National Pollutant Discharge Elimination System (NPDES)

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Water purveyors regularly discharge drinking water into storm drains or other conveyances that drain to surface waters. Planned discharges are part of a water purveyor's essential operations to comply with the federal Safe Drinking Water Act and the California Health and Safety Code for providing reliable and safe drinking water. Surface water discharges also occur from pipe breaks, system failures, and emergencies.

Section 402 of the Clean Water Act requires that a discharge of any pollutant or combination of pollutants to surface waters that are deemed waters of the United States be regulated by a National Pollutant Discharge Elimination System (NPDES) permit. To provide coverage to discharges by water purveyors to waters of the United States in compliance with Clean Water Act section 402, the State Water Board adopted the Statewide General NPDES Permit for Drinking Water System Discharges to Waters of the United States on November 18, 2014. To get coverage under the permit, a water purveyor (community drinking water system or wholesaler) must submit an application to the State Water Board no later than September 1, 2015. Alternatively, if a water purveyor does not need coverage under the permit, it must submit a notice of non-applicability to the State Water Board also by September 1, 2015.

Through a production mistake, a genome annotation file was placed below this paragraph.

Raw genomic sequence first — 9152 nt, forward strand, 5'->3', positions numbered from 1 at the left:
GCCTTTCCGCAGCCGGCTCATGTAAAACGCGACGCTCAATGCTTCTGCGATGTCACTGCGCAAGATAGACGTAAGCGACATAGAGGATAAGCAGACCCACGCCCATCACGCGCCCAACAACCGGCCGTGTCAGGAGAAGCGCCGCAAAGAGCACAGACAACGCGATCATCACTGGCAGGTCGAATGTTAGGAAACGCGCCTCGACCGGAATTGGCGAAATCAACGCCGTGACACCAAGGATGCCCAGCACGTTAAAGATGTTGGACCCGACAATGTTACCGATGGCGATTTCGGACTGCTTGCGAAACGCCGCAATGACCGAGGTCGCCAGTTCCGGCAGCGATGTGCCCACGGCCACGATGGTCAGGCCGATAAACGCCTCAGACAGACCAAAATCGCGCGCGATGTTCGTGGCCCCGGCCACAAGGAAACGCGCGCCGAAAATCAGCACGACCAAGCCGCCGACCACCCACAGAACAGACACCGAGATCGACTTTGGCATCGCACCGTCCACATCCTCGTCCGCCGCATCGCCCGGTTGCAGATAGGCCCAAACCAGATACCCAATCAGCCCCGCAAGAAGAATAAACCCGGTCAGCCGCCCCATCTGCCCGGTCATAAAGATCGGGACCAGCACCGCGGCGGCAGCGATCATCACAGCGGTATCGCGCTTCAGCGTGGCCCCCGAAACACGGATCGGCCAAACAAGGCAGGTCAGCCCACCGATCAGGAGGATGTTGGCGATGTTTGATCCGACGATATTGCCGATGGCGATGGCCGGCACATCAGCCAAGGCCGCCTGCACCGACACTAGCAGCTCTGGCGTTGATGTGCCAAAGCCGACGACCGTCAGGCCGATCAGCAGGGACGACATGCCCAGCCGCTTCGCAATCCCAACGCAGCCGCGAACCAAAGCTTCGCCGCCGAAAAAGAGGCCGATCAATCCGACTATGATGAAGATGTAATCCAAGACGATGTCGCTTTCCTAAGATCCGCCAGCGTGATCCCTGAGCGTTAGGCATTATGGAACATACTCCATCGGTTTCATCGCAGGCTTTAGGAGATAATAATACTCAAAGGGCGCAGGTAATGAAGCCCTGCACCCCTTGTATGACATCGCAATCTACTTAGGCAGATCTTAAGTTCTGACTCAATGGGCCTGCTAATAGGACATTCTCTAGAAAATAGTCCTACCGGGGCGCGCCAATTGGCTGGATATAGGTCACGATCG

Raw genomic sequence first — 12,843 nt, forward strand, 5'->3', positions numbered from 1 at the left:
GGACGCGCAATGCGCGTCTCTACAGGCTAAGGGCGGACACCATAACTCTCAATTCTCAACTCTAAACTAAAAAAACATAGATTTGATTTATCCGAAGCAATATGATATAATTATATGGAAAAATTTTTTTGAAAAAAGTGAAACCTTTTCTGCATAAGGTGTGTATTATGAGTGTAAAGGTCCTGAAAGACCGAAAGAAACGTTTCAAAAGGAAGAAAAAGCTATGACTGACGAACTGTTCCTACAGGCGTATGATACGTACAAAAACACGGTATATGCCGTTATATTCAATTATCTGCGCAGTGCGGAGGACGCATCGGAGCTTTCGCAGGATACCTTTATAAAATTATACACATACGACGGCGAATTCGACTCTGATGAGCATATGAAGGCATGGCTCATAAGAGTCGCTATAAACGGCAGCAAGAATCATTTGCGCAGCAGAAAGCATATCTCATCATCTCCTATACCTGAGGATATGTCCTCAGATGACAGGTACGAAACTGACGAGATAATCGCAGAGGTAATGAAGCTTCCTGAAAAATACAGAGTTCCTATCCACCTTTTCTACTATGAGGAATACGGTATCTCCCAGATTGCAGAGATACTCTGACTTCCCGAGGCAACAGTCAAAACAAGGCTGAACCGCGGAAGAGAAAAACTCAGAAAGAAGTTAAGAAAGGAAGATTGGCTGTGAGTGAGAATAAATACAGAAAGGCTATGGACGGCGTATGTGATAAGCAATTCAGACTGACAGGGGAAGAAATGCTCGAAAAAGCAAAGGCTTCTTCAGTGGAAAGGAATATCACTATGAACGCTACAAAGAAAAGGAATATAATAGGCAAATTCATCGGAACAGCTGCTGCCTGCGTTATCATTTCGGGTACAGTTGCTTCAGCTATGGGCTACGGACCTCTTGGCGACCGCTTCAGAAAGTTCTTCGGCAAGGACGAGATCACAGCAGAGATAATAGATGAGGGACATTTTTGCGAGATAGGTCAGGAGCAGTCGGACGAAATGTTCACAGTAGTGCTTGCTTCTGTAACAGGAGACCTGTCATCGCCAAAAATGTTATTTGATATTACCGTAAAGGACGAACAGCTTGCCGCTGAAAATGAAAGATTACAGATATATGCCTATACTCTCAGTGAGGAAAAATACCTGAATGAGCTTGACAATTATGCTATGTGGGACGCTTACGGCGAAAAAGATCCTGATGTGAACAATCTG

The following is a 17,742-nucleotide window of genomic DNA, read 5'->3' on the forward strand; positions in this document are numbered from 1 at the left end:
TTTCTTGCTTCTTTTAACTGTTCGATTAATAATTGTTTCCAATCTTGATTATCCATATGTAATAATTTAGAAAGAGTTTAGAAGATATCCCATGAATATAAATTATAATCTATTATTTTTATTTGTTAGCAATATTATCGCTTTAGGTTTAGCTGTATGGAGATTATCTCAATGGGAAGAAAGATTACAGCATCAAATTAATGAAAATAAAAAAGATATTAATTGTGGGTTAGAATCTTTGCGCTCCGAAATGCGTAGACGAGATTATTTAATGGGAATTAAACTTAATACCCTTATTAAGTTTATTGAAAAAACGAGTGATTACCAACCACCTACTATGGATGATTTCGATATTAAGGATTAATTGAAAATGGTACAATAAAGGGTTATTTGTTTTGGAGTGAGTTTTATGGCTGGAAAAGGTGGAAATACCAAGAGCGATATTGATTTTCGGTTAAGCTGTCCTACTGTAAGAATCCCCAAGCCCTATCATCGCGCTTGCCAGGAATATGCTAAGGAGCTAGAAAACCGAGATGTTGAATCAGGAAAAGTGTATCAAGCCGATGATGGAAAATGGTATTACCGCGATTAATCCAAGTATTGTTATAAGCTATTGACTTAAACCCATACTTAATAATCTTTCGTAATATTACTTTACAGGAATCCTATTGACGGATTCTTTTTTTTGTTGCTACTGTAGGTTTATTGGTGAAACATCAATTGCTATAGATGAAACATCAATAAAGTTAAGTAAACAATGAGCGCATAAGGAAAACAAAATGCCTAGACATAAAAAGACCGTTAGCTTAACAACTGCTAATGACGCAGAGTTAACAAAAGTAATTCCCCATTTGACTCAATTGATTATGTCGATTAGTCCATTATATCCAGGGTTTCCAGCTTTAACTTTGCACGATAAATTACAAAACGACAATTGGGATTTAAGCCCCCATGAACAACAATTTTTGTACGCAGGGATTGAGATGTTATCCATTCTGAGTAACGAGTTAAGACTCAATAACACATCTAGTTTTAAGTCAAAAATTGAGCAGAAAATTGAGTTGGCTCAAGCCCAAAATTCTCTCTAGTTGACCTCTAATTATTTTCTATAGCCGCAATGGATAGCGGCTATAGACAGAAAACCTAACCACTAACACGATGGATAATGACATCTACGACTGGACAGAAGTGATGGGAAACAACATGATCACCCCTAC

It is the intention of the State Water Board to regulate all mandatory low-threat-type discharges from community water systems statewide with consistent regulation. This means that with the transition from Regional Water Board permits to the statewide permit, the Regional Water Boards will no longer be regulating the mandatory low-threat-type discharges from drinking water systems that meet the criteria of the statewide permit. The new statewide permit provides coverage for unplanned and emergency discharges in addition to discharges from supply wells and distribution systems. The statewide permit also grants a regulatory exemption to water purveyors for compliance with federal water quality criteria (the California Toxic Rule), and requires minimal monitoring and reporting.

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